dc.contributor.authorGoeckner, Jessicaen
dc.contributor.authorLansden, Josephen
dc.contributor.authorBlanke, Katherineen
dc.contributor.authorCampbell, Lauraen
dc.contributor.authorMinnette, Rebekahen
dc.contributor.authorPhelps, Reaganen
dc.contributor.authorNeidig, Christopheren
dc.contributor.authorRobinson, Meganen
dc.contributor.authorSchentrup, Samuelen
dc.contributor.authorBailey, Rachelen
dc.contributor.authorHicks, Meganen
dc.contributor.departmentNon-memberen
dc.author.detailsJessica Goeckner, BSN, RN, Jbgoeckner at eagles dot usi dot edu;Joseph Lansden, BSN, RN; Katherine Blanke, SN; Laura Campbell, SN; Rebekah Minnette, SN; Reagan Phelps, SN; Christopher Neidig, SN; Megan Robinson, SN; Samuel Schentrup, SN; Rachel Bailey, SN; Megan Hicks, SNen
dc.identifier.urihttp://hdl.handle.net/10755/612438-
dc.description.abstract<p><strong>Background</strong></p> <p>Health care acquired infections are avoidable and not only cause patient suffering but are also costly to the hospitals.  These unintentional infections cost hospitals approximately 35-45 billion dollars per year. Blood pressure (BP) cuffs are potential reservoirs for bacteria and using disposable cuffs could eliminate one way of transmission of disease from patient to patient.</p> <p><strong>Clinical Question</strong></p> <p>Does the use of disposable BP cuffs as opposed to reusable BP cuffs decrease infection rates in inpatient adults during their hospital stay?</p> <p><strong>Literature Search</strong></p> <p>A search on Medline, Academic Search Premier and CINAHL revealed one randomized control trial, one controlled trial, four case control studies, one qualitative study pertaining to our topic. The search of literature found research supporting the use of disposable BP cuffs to decrease the spread of bacteria, demonstrated the cost effectiveness of the cuffs and the financial benefits to the hospitals.</p> <p><strong>Integration into Practice</strong></p> <p>Students presented findings to an orthopedic unit at a regional hospital in 2014.  Many Registered Nurses were in attendance as well as a manager, human resources representatives, Chief Nursing Officer of the hospital and the Vice President of Operations. Students proposed, based on evidence, to change practice by adopting disposable BP cuffs. </p> <p>The presentations validity spurred action.  Our information and suggestions were taken to Lean Six Sigma meeting and considered. Our exact goal was not implemented, but changes were made based on our findings.  BP cuffs were replaced on some units to increase sanitation, but were the reusable type.  The hospital’s microbiologist was prompted to conduct a more extensive literature search.  Furthermore, the nursing students gained knowledge of evidence based practice principles as well as the power of evidence in affecting change in the clinical setting.  </p>en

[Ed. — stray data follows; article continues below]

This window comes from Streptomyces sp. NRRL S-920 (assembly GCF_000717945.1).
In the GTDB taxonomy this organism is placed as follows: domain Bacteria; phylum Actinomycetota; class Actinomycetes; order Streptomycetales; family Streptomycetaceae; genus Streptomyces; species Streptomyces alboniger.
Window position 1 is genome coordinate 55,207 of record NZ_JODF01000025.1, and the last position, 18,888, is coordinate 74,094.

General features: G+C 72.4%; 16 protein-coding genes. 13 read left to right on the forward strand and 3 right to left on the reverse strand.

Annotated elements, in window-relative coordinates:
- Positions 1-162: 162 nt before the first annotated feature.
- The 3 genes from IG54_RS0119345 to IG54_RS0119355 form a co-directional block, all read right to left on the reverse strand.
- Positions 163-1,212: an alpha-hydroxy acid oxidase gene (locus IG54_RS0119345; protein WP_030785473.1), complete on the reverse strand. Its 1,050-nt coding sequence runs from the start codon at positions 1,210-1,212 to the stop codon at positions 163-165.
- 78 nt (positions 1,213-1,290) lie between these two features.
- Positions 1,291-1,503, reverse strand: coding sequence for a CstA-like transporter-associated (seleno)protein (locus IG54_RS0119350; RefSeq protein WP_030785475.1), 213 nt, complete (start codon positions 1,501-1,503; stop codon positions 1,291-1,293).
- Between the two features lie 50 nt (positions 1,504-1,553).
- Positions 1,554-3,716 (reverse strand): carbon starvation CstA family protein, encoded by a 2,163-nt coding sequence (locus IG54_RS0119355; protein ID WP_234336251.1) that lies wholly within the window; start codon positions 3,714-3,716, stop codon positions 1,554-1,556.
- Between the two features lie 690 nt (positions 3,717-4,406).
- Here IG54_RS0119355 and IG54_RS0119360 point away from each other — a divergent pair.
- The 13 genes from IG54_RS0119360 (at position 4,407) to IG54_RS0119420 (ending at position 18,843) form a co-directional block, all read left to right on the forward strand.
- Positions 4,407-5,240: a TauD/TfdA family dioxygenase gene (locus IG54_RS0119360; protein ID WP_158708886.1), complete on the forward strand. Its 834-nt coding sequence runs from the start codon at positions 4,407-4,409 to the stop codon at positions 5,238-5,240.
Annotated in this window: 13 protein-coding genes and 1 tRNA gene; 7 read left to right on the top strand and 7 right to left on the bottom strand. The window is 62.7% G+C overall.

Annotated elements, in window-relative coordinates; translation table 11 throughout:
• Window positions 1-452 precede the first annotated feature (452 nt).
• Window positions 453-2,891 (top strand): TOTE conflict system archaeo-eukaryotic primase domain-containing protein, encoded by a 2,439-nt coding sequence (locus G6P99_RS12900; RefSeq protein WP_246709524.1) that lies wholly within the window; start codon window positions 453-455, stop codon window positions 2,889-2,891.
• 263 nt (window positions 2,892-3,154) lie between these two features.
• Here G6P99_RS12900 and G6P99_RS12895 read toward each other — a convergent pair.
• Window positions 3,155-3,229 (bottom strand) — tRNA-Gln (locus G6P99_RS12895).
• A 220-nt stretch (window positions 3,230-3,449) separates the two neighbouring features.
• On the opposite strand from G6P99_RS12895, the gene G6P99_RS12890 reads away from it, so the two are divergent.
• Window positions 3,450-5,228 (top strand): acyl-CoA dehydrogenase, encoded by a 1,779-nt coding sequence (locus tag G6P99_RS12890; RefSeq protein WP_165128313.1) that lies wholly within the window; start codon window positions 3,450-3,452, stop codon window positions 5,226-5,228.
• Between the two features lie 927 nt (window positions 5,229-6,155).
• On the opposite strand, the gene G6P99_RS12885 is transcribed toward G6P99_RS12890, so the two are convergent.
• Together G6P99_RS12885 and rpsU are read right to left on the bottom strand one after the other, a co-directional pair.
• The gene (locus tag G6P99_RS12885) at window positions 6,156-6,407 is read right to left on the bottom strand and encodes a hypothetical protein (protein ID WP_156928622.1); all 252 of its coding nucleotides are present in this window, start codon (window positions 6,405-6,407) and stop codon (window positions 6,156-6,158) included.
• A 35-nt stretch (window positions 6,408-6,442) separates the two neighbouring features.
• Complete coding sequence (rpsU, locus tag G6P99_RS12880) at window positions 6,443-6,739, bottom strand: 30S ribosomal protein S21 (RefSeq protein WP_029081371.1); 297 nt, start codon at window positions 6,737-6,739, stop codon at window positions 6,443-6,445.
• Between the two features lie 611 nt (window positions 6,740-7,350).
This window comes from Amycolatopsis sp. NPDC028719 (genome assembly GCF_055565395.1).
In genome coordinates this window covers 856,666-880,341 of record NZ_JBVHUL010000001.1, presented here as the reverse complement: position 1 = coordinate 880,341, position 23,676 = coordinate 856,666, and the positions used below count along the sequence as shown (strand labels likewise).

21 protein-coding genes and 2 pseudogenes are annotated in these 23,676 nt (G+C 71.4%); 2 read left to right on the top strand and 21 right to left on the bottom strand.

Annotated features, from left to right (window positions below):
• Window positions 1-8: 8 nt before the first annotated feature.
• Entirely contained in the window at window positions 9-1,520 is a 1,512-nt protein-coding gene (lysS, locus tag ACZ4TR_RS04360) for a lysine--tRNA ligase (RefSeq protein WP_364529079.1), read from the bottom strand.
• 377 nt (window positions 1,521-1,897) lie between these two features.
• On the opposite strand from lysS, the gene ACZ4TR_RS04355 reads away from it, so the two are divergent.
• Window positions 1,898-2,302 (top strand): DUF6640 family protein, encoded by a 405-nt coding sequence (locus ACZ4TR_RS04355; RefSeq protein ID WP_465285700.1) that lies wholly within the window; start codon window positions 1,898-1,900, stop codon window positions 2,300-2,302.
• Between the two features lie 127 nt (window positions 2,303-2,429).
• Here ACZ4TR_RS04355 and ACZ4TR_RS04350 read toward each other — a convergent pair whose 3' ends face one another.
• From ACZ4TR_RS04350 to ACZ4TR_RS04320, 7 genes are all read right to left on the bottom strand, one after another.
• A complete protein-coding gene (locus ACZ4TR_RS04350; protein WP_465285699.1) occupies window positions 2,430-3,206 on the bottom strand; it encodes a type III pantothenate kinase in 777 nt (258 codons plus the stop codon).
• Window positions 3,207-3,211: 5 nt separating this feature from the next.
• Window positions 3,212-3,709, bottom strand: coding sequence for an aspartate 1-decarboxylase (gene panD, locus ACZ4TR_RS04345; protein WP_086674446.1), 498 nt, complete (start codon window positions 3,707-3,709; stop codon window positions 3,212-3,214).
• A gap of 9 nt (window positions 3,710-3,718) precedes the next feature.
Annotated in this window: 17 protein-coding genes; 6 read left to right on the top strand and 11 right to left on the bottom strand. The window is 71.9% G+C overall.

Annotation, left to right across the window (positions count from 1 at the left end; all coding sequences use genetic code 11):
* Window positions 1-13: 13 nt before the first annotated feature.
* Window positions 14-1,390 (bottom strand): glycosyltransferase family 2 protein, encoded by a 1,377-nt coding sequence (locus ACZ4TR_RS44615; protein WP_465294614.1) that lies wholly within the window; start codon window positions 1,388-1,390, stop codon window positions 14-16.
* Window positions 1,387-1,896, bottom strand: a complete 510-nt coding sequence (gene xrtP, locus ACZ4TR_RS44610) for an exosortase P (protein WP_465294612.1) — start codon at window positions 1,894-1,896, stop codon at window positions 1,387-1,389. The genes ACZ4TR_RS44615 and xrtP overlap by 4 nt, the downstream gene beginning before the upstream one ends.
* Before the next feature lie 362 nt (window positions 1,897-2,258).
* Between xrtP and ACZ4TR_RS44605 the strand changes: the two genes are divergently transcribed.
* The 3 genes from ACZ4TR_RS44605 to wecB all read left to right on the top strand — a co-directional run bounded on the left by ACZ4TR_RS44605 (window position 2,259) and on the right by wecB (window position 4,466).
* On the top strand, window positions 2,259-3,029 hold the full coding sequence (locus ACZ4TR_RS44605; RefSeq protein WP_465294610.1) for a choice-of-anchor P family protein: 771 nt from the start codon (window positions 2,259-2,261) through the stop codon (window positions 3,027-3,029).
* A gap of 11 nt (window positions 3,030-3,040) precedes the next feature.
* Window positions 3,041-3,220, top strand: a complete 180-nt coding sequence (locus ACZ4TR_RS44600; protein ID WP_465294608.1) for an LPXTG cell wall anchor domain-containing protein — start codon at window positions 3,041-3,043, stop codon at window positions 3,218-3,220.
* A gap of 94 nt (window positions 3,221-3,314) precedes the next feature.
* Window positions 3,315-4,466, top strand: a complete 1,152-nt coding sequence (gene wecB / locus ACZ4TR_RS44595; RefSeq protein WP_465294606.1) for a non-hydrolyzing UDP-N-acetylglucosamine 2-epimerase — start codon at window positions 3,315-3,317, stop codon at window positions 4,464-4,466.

dc.subjectDisposable Equipmenten
dc.subjectblood pressure cuffsen
dc.subjecthospital acquired infectionen
dc.subject.cinahlBlood Pressure Devicesen
dc.subject.cinahlDisposable Equipmenten
dc.subject.cinahlCross Infectionen
dc.subject.cinahlCross Infection--Prevention and Controlen
dc.date.available2016-06-09T19:06:26Z-
dc.date.issued2016-06-09-
dc.date.accessioned2016-06-09T19:06:26Z-
dc.conference.date2016en
dc.conference.nameResearch, Evidence-Based Practice and Performance Improvement in Healthcare Conferenceen
dc.conference.hostUniversity of Southern Indianaen
dc.conference.locationEvansville, Indiana, USAen
dc.descriptionThis item has been submitted to the repository as part of a collective effort of the nursing faculty and students of the University of Southern Indiana (USI), College of Nursing and Health Professions. This broad dissemination effort will increase the visibility and impact of the work of the USI nursing program and benefit nurses and the nursing profession on a global level.en
dc.description.noteThis work has been approved through a peer-review process prior to its posting in the Virginia Henderson Global Nursing e-Repository.en